BBB seminar: Emanuel E. Strehler
Human calmodulin: Why multiple genes for an identical protein?
Emanuel E. Strehler
Program in Molecular Neuroscience, Mayo Graduate School and Department of Biochemistry and Molecular Biology, Mayo Clinic College of Medicine, Rochester, Minnesota, USA
Calmodulin (CaM) is a ubiquitous protein in eukaryotes where it acts as a principal transducer of the Ca2+ signal . In humans and other mammals, CaM is encoded by three separate genes located on different chromosomes. These genes are remarkable because they specify an identical protein although their nucleotide coding sequences differ maximally due to variable codon usage . Why have multiple CaM genes with an identical protein-coding potential been conserved through evolution? True genetic redundancy is unlikely because the absence of strong selective pressure on the "backup" genes should lead to the accumulation of mutations in the "extra" genes. Rather, we speculate that the different genes fulfill specific roles in providing optimal levels of CaM during development, in different tissues, and in different intracellular compartments . At the mRNA level, the products of the three CaM genes are unique and individually identifiable. Could the key to understanding the evolutionary maintenance of multiple CaM genes lie in information stored in the nucleotide sequence and/or the tertiary structure of each CaM mRNA? We determined CaM transcript regulation in differentiating human IMR-32 neuroblastoma cells and found that while all three genes were expressed, the 4.1 kb CALM1 mRNA was specifically upregulated about two-fold during differentiation . This increase in the "long" CaLM1 mRNA correlated with neurite extension and was largely due to specific transcript stabilization. However, the total level of CaM did not change significantly throughout differentiation. In situ hybridization using fluorescently labeled nucleotides showed the 4.1 kb CALM1 transcript to be present in the cell body but intriguingly, also in extending neurites. This suggests that specific CaM transcripts are actively transported to the growing dendrites where they may become part of a pool of stored mRNAs available for the regulated and local synthesis of CaM. We propose a model whereby unique post-transcriptional and translational mechanisms, combined with differential gene regulation provide a rationale for the evolutionary maintenance of multiple genes for an identical calmodulin protein.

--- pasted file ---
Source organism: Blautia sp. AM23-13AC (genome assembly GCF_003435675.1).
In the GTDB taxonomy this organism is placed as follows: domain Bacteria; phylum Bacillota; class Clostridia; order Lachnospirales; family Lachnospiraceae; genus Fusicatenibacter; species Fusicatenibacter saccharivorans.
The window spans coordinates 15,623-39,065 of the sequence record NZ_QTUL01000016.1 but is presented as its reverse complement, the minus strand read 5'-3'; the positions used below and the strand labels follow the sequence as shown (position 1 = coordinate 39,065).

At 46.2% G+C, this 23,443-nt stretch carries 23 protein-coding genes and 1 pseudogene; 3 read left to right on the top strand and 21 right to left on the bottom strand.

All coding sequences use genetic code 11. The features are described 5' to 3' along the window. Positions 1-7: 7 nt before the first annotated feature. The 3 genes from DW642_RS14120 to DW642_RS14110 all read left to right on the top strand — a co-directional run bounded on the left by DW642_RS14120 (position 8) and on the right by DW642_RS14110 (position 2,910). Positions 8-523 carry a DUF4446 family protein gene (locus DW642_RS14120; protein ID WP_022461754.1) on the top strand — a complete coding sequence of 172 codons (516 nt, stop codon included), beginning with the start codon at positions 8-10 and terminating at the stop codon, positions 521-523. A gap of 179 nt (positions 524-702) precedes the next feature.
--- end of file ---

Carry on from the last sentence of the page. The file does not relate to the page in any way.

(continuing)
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Emanuel E. Strehler